John Marcille

John Marcille

You get what you pay for. ” Too often, that’s a justification for high prices. Yes, the Jaguar is a nice car, but with the quality-control problems that it had until recently, were you really getting what you paid for?

Employers are growing increasingly savvy about what they get for their money, and so are insurers. Linda Cahn’s article on how to negotiate with PBMs over coverage of specialty pharmaceuticals is a good example, as it can apply to insurers as well as employers. And the piece by F. Randy Vogenberg, RPh, PhD, describes another approach to getting more value from the biotech budget.

Lola Butcher tells us how payers are succeeding in wringing more value from their imaging budgets, with some cooperation from providers.

You may want to start with Martin Sipkoff’s cover story. He discusses the very concept of value in health care and gives a very simple-to-grasp formula from Denis Cortese, MD, head of the Mayo Clinic. Then he goes on to describe development in value-based insurance design, which is drawing greater interest from employers, health plans, and the federal government, since it holds the promise of using price to encourage quality. Don’t charge everyone the same price for a drug or procedure; set the price for the individual patient based on whether the therapy will make a big difference in his condition. Most effective therapies get the lowest prices.

This of course is one of those scenarios where you’d like to avoid churning. If you are reducing cost-sharing to encourage use of a particular therapy, you want that patient to be around for the payoff — fewer visits to the emergency department, for example. Real attention to quality, which the federal government is also promoting in its comparative effectiveness program, seems to be a good idea for anyone paying the bills.

Managed Care’s Top Ten Articles of 2016

There’s a lot more going on in health care than mergers (Aetna-Humana, Anthem-Cigna) creating huge players. Hundreds of insurers operate in 50 different states. Self-insured employers, ACA public exchanges, Medicare Advantage, and Medicaid managed care plans crowd an increasingly complex market.

Major health care players are determined to make health information exchanges (HIEs) work. The push toward value-based payment alone almost guarantees that HIEs will be tweaked, poked, prodded, and overhauled until they deliver on their promise. The goal: straight talk from and among tech systems.

They bring a different mindset. They’re willing to work in teams and focus on the sort of evidence-based medicine that can guide health care’s transformation into a system based on value. One question: How well will this new generation of data-driven MDs deal with patients?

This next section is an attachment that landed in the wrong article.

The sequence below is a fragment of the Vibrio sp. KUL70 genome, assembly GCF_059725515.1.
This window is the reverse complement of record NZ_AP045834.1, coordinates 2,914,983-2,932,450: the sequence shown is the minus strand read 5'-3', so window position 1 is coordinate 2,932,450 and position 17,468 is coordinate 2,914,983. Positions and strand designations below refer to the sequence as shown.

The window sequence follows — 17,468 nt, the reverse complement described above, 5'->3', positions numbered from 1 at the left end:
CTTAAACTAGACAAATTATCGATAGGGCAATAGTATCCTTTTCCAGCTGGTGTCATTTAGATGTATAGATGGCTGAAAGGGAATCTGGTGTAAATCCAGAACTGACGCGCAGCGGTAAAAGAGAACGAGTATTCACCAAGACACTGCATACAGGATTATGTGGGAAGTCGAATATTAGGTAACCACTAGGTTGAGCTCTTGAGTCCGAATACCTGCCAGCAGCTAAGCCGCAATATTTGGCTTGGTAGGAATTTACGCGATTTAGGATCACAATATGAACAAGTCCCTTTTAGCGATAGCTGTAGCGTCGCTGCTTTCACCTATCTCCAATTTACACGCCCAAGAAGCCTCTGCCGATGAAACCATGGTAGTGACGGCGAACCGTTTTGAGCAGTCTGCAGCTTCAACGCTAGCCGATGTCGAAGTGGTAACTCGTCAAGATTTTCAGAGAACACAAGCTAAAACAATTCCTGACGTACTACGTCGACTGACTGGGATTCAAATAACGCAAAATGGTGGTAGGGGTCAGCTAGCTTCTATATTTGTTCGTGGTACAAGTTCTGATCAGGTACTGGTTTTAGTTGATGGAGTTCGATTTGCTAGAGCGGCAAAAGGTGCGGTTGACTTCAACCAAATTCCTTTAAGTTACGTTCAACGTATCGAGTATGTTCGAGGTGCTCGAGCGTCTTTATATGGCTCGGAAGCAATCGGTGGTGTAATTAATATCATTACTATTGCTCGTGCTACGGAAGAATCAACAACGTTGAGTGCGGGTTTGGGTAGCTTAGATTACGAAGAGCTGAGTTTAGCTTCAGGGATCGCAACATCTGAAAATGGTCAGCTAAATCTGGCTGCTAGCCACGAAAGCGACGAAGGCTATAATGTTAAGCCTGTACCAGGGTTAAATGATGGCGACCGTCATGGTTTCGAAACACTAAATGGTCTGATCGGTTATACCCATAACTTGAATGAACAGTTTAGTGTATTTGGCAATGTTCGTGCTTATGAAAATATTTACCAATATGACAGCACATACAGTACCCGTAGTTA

The surge of new MS treatments have been for the relapsing-remitting form of the disease. There’s hope for sufferers of a different form of MS. By homing in on CD20-positive B cells, ocrelizumab is able to knock them out and other aberrant B cells circulating in the bloodstream.

A flood of tests have insurers ramping up prior authorization and utilization review. Information overload is a problem. As doctors struggle to keep up, health plans need to get ahead of the development of the technology in order to successfully manage genetic testing appropriately.

Having the data is one thing. Knowing how to use it is another. Applying its computational power to the data, a company called RowdMap puts providers into high-, medium-, and low-value buckets compared with peers in their markets, using specific benchmarks to show why outliers differ from the norm.
Competition among manufacturers, industry consolidation, and capitalization on me-too drugs are cranking up generic and branded drug prices. This increase has compelled PBMs, health plan sponsors, and retail pharmacies to find novel ways to turn a profit, often at the expense of the consumer.
The development of recombinant DNA and other technologies has added a new dimension to care. These medications have revolutionized the treatment of rheumatoid arthritis and many of the other 80 or so autoimmune diseases. But they can be budget busters and have a tricky side effect profile.

Shelley Slade
Vogel, Slade & Goldstein

Hub programs have emerged as a profitable new line of business in the sales and distribution side of the pharmaceutical industry that has got more than its fair share of wheeling and dealing. But they spell trouble if they spark collusion, threaten patients, or waste federal dollars.

More companies are self-insuring—and it’s not just large employers that are striking out on their own. The percentage of employers who fully self-insure increased by 44% in 1999 to 63% in 2015. Self-insurance may give employers more control over benefit packages, and stop-loss protects them against uncapped liability.